The European Honey Bee Shortage

Bioscience for the future has an update o the bee situation in Europe.

Europe has 13.4 million too few honeybee colonies to properly pollinate its crops, according to new research from the University of Reading.

The discovery, made by scientists at the University’s Centre for Agri-Environmental Research (CAER), shows that demand for insect pollination is growing five times as fast as the number of honeybee colonies across Europe as farmers grow more insect-pollinated oil crops, such as oilseed rape and sunflowers, and fruit.

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Published on Jan 8, 2014

Europe has 13.4M too few honeybee colonies to properly pollinate its crops, according to new research from the University of Reading.

The discovery, co-funded by BBSRC and made by scientists at the university’s Centre for Agri-Environmental Research (CAER), shows that demand for insect pollination is growing five times as fast as the number of honeybee colonies across Europe as farmers grow more insect-pollinated oil crops, such as oilseed rape and sunflowers, and fruit.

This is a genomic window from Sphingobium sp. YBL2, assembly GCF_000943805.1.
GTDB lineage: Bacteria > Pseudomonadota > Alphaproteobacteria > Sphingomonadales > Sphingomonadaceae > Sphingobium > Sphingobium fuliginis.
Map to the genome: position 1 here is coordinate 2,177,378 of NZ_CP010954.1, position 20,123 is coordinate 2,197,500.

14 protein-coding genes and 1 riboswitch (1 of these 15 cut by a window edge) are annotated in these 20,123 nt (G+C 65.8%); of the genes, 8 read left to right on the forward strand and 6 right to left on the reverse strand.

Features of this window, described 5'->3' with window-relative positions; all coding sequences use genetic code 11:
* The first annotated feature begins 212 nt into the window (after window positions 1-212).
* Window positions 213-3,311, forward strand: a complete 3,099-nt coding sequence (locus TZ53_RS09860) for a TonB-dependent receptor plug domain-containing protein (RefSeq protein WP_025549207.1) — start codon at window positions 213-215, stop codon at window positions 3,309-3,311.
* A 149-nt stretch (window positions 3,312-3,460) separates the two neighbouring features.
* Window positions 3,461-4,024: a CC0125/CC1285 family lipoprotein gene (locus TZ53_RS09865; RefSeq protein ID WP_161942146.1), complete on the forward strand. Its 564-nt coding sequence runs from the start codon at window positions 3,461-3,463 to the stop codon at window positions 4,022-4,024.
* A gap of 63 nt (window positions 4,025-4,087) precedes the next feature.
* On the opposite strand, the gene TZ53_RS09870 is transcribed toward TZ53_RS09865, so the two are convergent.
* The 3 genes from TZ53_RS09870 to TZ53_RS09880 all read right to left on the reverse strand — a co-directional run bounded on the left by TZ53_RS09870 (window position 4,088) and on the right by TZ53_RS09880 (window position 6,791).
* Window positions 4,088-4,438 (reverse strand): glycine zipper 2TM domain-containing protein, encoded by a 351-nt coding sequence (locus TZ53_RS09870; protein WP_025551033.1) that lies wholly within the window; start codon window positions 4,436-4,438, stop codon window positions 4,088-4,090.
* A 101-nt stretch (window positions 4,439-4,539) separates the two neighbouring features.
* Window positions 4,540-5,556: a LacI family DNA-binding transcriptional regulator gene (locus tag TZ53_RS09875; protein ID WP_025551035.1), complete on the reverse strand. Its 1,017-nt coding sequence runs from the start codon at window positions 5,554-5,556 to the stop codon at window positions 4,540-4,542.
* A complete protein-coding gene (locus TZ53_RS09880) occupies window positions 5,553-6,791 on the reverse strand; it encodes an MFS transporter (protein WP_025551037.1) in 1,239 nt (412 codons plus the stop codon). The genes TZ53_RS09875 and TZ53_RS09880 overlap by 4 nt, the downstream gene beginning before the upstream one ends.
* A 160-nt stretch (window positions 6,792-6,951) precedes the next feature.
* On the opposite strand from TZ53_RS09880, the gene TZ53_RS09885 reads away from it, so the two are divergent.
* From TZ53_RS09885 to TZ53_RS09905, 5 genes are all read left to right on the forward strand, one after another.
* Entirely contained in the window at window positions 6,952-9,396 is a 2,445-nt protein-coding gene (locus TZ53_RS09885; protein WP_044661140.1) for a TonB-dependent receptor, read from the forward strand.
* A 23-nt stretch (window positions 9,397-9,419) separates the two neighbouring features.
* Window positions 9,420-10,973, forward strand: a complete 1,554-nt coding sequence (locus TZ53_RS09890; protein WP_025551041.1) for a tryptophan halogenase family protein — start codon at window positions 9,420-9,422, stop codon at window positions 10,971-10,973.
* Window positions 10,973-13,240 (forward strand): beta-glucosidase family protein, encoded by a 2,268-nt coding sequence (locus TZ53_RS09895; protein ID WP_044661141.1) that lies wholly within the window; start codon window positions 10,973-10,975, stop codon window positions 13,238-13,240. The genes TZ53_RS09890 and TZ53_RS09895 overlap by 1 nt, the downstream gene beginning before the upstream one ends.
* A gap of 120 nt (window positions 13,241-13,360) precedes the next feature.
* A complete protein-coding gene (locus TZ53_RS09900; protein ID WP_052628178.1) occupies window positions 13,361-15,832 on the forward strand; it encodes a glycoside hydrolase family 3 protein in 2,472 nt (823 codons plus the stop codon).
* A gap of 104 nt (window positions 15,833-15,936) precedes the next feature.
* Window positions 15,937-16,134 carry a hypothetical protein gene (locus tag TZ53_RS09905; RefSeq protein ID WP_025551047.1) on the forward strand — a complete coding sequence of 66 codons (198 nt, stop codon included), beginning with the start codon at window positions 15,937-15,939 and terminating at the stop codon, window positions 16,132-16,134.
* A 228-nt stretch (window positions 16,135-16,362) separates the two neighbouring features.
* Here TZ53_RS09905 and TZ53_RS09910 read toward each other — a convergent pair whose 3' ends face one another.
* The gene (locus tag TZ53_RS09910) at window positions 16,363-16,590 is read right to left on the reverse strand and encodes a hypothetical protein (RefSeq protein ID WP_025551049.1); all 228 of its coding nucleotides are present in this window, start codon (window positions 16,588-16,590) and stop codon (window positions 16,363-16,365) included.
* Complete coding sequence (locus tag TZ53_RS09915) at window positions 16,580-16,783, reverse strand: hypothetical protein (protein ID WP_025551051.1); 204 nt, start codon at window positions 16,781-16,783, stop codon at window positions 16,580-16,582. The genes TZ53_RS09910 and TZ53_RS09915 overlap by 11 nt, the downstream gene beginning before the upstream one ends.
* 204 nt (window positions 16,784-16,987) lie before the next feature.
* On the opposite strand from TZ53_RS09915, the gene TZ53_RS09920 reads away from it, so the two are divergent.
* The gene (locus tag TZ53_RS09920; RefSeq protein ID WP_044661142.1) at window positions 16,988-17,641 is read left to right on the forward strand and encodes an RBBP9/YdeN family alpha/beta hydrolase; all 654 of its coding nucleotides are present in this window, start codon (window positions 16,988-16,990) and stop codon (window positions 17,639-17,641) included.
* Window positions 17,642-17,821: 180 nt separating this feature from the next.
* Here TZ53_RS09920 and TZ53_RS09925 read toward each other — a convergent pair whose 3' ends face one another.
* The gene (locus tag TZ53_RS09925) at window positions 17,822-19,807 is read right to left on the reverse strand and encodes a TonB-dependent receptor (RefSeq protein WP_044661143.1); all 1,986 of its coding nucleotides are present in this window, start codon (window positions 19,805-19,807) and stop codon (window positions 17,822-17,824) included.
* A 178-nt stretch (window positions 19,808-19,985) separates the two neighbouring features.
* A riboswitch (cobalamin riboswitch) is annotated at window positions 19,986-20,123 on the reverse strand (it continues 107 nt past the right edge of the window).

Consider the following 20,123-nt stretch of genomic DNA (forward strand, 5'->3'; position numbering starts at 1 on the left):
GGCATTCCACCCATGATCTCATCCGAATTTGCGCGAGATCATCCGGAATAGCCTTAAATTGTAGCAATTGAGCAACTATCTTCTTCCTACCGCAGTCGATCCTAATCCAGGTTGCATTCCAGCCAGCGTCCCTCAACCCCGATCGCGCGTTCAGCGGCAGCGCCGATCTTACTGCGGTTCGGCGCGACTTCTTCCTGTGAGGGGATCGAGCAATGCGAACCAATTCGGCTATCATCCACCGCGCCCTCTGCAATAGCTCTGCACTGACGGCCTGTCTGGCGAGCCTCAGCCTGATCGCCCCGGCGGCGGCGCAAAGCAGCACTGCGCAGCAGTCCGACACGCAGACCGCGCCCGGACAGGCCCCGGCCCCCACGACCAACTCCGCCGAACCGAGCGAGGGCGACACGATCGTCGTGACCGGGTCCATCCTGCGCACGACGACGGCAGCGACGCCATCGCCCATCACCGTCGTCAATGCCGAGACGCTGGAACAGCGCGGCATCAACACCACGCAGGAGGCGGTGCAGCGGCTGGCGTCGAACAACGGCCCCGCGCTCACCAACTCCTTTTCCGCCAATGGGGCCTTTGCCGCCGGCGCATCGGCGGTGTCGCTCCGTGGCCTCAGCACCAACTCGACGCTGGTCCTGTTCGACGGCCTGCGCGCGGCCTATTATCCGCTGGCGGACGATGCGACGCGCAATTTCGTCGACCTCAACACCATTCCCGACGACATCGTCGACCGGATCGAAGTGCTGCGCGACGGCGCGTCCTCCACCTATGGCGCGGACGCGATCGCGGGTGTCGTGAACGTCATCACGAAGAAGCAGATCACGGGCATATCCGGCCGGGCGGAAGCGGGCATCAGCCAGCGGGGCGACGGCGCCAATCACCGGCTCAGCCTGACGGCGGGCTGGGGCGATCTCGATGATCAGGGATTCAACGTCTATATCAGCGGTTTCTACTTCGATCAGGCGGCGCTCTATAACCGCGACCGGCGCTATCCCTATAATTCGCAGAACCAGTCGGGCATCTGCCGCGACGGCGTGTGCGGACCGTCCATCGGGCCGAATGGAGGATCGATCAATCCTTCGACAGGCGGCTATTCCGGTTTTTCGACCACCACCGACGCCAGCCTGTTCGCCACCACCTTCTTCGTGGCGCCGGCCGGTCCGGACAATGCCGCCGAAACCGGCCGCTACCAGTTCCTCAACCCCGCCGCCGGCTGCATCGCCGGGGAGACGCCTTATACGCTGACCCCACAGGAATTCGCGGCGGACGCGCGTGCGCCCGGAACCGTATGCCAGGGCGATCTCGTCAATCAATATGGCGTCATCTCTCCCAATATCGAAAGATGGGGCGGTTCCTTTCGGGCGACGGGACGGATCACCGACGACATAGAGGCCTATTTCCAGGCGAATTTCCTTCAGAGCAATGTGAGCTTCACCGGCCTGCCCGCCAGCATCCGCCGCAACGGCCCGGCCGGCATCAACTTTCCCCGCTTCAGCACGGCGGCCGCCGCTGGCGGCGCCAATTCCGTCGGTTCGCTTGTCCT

More on honey bees and related topics.

Bug Girl writes a lot about this topic.

Carl Zimmer on honey bee colony collapse


A rollicking adventure through the rift valley and rain forests of Central Africa in search of the elusive diminutive ape known locally as Sungudogo.
A rollicking adventure through the rift valley and rain forests of Central Africa in search of the elusive diminutive ape known locally as Sungudogo.
Also, check out my novella, Sungudogo, HERE. It is an adventure story set in Central Africa which ultimately turns out to be a parody of the skeptics movement. It seems to have struck a nerve with a few of the skeptics, while others seem to have enjoyed it. Who knew?

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5 thoughts on “The European Honey Bee Shortage

  1. I left Southern Illinois in 1999. For about ten years previously, I had not seen any honeybees on my flowers. I do see them here in Central Texas.

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